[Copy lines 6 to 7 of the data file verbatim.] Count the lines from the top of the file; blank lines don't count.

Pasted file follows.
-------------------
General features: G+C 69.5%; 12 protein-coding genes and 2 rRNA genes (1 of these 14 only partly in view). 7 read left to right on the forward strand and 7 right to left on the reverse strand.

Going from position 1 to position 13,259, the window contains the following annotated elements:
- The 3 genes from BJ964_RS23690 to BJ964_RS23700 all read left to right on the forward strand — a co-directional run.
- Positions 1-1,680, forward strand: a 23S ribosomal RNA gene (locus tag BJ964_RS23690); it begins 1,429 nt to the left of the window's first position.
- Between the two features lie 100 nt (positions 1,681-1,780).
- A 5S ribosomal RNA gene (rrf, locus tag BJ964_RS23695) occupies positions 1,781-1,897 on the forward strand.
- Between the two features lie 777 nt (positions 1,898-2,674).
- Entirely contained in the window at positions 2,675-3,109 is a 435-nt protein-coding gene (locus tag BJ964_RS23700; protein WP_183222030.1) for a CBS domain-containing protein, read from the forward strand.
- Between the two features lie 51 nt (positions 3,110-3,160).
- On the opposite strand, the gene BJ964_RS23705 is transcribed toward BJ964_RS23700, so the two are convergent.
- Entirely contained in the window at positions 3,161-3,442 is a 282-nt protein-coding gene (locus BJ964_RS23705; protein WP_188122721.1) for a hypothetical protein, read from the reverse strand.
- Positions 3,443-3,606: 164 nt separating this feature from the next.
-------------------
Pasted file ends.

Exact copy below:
- A 5S ribosomal RNA gene (rrf, locus tag BJ964_RS23695) occupies positions 1,781-1,897 on the forward strand.
- Between the two features lie 777 nt (positions 1,898-2,674).